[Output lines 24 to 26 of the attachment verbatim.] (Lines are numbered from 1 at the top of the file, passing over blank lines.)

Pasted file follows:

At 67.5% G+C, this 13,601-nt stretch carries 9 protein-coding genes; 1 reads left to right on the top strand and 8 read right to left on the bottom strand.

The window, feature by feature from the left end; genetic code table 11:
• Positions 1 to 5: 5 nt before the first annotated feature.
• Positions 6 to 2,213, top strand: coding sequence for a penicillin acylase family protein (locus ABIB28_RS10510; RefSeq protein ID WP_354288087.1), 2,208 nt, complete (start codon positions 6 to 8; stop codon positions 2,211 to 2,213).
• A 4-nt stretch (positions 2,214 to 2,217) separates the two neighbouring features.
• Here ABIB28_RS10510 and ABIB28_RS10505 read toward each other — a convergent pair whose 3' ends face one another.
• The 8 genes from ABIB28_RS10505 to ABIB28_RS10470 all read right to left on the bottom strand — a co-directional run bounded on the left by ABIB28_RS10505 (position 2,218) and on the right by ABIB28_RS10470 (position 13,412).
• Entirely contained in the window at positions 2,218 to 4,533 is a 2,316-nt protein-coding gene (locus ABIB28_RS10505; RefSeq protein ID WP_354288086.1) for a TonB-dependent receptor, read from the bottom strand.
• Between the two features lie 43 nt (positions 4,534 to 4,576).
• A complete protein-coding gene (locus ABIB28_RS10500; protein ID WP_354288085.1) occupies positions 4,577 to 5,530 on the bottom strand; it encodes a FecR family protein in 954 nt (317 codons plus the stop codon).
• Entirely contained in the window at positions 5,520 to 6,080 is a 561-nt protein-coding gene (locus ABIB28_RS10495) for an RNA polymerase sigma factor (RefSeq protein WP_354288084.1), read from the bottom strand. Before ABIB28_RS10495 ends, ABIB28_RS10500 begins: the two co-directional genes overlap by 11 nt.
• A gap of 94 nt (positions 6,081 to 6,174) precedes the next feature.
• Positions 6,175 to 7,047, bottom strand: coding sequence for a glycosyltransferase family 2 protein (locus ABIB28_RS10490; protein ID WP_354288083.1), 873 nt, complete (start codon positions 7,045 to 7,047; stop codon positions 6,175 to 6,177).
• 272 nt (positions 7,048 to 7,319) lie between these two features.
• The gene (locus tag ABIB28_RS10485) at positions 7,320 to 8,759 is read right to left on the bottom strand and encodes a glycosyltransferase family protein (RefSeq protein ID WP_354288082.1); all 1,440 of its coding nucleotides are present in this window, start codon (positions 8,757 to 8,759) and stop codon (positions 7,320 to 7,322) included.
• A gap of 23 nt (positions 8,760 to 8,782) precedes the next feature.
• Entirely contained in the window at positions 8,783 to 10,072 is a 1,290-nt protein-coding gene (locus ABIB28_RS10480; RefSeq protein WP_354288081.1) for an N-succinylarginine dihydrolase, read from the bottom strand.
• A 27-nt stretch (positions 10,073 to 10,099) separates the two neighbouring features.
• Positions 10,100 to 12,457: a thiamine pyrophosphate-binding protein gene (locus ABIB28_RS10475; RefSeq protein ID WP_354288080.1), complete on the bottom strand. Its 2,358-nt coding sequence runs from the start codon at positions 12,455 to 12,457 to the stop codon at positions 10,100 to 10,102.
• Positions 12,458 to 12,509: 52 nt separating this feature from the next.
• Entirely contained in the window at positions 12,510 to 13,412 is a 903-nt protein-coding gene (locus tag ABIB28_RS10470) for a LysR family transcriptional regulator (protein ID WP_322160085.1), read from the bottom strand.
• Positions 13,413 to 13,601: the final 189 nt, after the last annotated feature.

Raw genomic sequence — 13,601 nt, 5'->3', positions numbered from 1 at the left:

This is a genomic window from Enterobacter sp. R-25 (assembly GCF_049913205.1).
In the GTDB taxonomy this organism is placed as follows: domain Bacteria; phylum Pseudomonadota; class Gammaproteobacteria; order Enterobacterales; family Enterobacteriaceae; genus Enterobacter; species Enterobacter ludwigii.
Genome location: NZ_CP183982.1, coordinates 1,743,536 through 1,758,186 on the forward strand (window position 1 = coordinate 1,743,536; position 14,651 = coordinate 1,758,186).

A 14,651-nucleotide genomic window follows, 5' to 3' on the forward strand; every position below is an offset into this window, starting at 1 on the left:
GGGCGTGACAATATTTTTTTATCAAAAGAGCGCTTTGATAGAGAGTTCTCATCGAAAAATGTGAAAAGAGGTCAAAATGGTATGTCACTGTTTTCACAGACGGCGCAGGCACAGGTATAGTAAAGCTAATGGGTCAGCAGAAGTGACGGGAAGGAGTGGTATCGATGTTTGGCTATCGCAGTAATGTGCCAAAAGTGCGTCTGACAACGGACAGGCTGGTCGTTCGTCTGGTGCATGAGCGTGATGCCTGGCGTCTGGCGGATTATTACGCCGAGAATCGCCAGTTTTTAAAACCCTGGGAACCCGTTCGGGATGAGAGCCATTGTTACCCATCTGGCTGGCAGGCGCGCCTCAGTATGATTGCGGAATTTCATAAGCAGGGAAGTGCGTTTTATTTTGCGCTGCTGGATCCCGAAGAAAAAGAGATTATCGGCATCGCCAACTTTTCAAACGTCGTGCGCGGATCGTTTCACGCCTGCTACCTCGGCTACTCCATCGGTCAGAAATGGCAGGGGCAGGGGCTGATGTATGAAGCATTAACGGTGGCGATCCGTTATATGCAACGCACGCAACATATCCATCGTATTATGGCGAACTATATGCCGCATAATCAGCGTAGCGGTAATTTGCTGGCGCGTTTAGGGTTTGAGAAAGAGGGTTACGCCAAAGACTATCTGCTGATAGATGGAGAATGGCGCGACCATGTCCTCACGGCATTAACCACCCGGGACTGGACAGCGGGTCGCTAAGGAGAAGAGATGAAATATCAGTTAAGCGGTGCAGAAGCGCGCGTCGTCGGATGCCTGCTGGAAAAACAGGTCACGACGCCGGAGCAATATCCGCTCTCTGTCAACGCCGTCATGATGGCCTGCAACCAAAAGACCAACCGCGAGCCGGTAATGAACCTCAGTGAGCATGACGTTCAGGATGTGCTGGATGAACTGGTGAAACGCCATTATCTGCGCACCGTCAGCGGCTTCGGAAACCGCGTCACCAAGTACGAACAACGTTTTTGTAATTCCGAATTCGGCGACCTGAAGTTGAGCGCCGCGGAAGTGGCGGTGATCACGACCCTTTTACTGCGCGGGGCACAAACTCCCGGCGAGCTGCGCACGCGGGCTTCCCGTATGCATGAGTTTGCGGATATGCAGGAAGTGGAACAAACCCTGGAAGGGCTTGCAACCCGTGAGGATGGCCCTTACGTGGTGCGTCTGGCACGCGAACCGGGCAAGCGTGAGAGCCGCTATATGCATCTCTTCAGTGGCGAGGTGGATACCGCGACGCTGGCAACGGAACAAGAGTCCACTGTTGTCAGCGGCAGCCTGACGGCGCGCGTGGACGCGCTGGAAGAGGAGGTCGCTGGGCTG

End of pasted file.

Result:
This is a genomic window from Enterobacter sp. R-25 (assembly GCF_049913205.1).
In the GTDB taxonomy this organism is placed as follows: domain Bacteria; phylum Pseudomonadota; class Gammaproteobacteria; order Enterobacterales; family Enterobacteriaceae; genus Enterobacter; species Enterobacter ludwigii.
Genome location: NZ_CP183982.1, coordinates 1,743,536 through 1,758,186 on the forward strand (window position 1 = coordinate 1,743,536; position 14,651 = coordinate 1,758,186).